Plaintiff filed a timely appeal.


Plaintiff argues that the trial court erred in sustaining Capital One's demurrer without leave to amend.

In reviewing this argument, we ask two questions: (1) was the demurrer properly sustained?; and (2) was leave to amend properly denied? "The first question requires us to '"'determine whether the complaint states facts sufficient to constitute a cause of action.'"'" (Schep v. Capital One, N.A. (2017) 12 Cal.App.5th 1331, 1335, quoting Centinela Freeman Emergency Medical Associates v. Health Net of California, Inc. (2016) 1 Cal.5th 994, 1010.) In so doing, we independently "'examine the complaint . . . to determine whether it alleges facts sufficient to state a cause of action.'" (Lee v. Hanley (2015) 61 Cal.4th 1225, 1230.) Because "[s]tanding is the threshold element required to state a cause of action, . . . lack of standing may be raised by demurrer." (Martin v. Bridgeport Community Assn., Inc. (2009) 173 Cal.App.4th 1024, 1031.) "The second question 'requires us to decide whether "'"there is a reasonable possibility that the defect [in the operative complaint] can be cured by amendment."'"'" (Schep, at p. 1335, quoting McClain v. Sav-On Drugs (2017) 9 Cal.App.5th 684, 695, review granted June 14, 2017, S241471.)

I. Was the Demurrer Properly Sustained?

When a person declares bankruptcy under chapter 7 of the Bankruptcy Code, any "'pre-petition cause of action [becomes] the property of the Chapter 7 bankruptcy estate, and only the trustee in bankruptcy has standing to pursue it.'" (M & M Foods, Inc. v. Pacific American Fish Co., Inc. (2011) 196 Cal.App.4th 554, 562, quoting Parker v. Wendy's Internat., Inc. (11th Cir. 2004) 365 F.3d 1268, 1272, italics omitted.) The flipside of this rule is that the "chapter 7 debtor may not prosecute on his or her own a cause of action" because it "belong[s] to the bankruptcy estate." (Bostanian v. Liberty Savings Bank (1997) 52 Cal.App.4th 1075, 1081, italics added.) The only exception is if "the claim has been abandoned by the trustee." (Ibid.; see also Cloud v. Northrop Grumman Corp. (1998) 67 Cal.App.4th 995, 1003 [enumerating three ways the trustee may "abandon" a claim].)

Under this law, plaintiff does not have standing to pursue the claims alleged in the SAC. All of those claims arise from ING's alleged conduct in the summer of 2012, so they are "pre-petition cause[s] of action." What is more, plaintiff has not alleged nor does the bankruptcy court's docket reflect that the bankruptcy trustee has abandoned these claims. Consequently, plaintiff's claims belong to the trustee, not to plaintiff.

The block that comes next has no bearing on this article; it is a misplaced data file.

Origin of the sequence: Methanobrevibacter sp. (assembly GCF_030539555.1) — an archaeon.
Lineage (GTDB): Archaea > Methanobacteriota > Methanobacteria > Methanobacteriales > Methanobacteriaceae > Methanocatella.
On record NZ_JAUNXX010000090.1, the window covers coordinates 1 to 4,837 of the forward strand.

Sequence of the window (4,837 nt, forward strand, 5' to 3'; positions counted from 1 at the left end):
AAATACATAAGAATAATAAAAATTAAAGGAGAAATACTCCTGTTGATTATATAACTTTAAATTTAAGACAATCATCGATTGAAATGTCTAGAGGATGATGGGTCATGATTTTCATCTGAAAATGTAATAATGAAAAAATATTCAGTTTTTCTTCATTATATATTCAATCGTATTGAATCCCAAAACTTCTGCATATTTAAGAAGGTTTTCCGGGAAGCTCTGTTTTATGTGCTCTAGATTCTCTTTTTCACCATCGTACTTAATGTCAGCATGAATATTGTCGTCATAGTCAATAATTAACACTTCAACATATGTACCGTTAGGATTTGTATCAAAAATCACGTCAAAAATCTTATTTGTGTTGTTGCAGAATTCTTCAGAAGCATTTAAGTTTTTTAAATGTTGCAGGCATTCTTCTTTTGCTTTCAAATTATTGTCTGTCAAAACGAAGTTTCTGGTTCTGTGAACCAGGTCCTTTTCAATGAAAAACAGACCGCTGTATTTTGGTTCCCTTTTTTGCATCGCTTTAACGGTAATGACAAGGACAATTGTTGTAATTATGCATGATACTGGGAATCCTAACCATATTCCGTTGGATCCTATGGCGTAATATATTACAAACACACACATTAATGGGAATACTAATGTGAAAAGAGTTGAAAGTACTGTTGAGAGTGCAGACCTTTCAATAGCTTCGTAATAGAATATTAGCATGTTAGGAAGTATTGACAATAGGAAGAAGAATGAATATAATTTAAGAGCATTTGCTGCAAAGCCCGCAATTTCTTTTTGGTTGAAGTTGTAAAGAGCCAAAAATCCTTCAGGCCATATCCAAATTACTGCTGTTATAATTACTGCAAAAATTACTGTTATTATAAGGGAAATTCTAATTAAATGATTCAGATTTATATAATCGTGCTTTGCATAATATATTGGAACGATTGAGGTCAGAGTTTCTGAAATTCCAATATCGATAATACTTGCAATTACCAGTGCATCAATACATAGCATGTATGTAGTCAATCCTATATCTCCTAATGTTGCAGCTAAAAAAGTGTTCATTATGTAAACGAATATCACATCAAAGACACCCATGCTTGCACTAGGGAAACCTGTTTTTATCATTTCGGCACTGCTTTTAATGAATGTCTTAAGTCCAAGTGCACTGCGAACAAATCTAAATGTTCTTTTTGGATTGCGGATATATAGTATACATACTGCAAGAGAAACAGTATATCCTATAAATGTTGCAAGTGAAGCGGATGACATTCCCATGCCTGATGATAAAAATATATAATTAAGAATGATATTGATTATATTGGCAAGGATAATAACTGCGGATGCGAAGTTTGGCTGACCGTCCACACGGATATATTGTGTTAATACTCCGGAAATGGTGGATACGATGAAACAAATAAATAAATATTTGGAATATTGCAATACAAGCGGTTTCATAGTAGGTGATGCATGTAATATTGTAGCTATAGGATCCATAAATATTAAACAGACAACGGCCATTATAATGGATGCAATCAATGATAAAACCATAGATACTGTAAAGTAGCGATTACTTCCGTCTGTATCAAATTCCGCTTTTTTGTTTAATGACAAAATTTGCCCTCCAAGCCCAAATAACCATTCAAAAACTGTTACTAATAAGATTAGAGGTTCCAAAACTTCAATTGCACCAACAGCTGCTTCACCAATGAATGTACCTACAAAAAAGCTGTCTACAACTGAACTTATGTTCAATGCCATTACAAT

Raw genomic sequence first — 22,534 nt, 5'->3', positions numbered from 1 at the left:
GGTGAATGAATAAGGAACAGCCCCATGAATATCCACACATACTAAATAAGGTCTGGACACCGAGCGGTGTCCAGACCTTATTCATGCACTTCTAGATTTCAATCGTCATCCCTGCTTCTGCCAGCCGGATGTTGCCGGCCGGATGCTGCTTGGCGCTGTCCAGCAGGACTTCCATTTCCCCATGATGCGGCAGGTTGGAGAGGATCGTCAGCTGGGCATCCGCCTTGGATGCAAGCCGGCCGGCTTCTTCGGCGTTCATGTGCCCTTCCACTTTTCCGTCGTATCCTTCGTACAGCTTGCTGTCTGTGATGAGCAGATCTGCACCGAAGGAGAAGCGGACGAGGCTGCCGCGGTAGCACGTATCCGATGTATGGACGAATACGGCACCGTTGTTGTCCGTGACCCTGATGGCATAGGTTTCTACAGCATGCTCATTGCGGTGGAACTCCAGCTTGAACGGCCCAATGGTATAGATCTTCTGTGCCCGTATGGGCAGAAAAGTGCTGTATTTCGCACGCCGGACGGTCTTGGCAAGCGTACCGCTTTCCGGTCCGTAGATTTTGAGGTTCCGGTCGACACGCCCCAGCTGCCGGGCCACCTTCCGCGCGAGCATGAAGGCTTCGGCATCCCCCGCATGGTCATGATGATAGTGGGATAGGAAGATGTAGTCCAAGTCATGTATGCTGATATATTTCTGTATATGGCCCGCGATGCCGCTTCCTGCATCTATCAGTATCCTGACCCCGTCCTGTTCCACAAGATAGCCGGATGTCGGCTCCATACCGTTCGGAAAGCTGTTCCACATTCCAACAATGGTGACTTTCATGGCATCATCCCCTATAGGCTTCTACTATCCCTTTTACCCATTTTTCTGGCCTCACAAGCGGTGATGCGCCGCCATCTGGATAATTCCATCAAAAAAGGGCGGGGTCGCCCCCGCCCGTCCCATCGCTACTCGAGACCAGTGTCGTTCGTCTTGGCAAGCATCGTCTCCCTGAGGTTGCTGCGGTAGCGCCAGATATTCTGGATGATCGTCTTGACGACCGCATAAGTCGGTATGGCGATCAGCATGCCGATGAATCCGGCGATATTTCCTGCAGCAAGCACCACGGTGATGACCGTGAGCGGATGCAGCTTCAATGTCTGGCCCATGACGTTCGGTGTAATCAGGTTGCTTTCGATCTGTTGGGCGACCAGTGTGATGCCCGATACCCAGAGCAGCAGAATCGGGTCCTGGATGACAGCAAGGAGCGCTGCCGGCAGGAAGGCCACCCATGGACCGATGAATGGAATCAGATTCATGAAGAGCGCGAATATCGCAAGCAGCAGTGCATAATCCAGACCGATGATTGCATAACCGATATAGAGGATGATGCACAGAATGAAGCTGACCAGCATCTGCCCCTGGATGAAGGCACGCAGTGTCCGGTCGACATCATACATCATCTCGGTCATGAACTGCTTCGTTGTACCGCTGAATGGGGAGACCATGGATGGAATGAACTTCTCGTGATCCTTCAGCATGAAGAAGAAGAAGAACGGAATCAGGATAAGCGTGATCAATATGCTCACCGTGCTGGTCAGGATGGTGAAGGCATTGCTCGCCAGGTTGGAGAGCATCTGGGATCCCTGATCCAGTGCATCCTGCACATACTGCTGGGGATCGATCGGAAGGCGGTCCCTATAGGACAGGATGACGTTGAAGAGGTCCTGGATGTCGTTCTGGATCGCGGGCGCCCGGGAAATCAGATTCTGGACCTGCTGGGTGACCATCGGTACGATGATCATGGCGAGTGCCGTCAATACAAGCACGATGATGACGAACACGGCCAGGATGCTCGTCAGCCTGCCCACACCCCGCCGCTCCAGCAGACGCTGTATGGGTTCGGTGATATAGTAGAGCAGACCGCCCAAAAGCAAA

Plaintiff's sole response is that he would ask the bankruptcy court to order the bankruptcy trustee to abandon his claims, except that the outstanding arrest warrant from that court makes such a request impossible. We reject this argument. First, we evaluate the sufficiency of plaintiff's complaint at this moment in time; whether or not plaintiff may acquire standing at some time in the future is of no moment. Second, and more importantly, plaintiff seeks to benefit from his own contemptuous conduct by asking us to excuse him from the usual rules of standing due to the outstanding arrest warrant against him. This is contrary to long-standing law. (See MacPherson v. MacPherson (1939) 13 Cal.2d 271, 277 ["A party to an action cannot, with right or reason, ask the aid and assistance of a court in hearing his demands while he stands in an attitude of contempt to legal orders and processes of the courts of this state."].)

Because a single basis for affirming a demurrer is sufficient—even if it is one not cited by the trial court—we need not consider plaintiff's other arguments. (Webb v. Youmans (1967) 248 Cal.App.2d 851, 855 [single basis sufficient]; Fremont Indemnity Co. v. Fremont General Corp. (2007) 148 Cal.App.4th 97, 111 [ground not cited by trial court permissible].)

II. Is There a Reasonable Possibility of Amendment?

Because no amendment to plaintiff's pleading can cure his lack of standing, the trial court correctly sustained the demurrer without leave to amend.


The judgment is affirmed. Capital One is entitled to its costs on appeal.


/s/_________, J.

HOFFSTADT We concur: /s/_________, Acting P. J.
ASHMANN-GERST /s/_________, J.

Summaries of

Norrie v. Capital One

Apr 26, 2018
B282153 (Cal. Ct. App. Apr. 26, 2018)
Case details for

Norrie v. Capital One

Case Details

Full title:ROBERT NORRIE, Plaintiff and Appellant, v. CAPITAL ONE, N.A., Defendant…


Date published: Apr 26, 2018


B282153 (Cal. Ct. App. Apr. 26, 2018)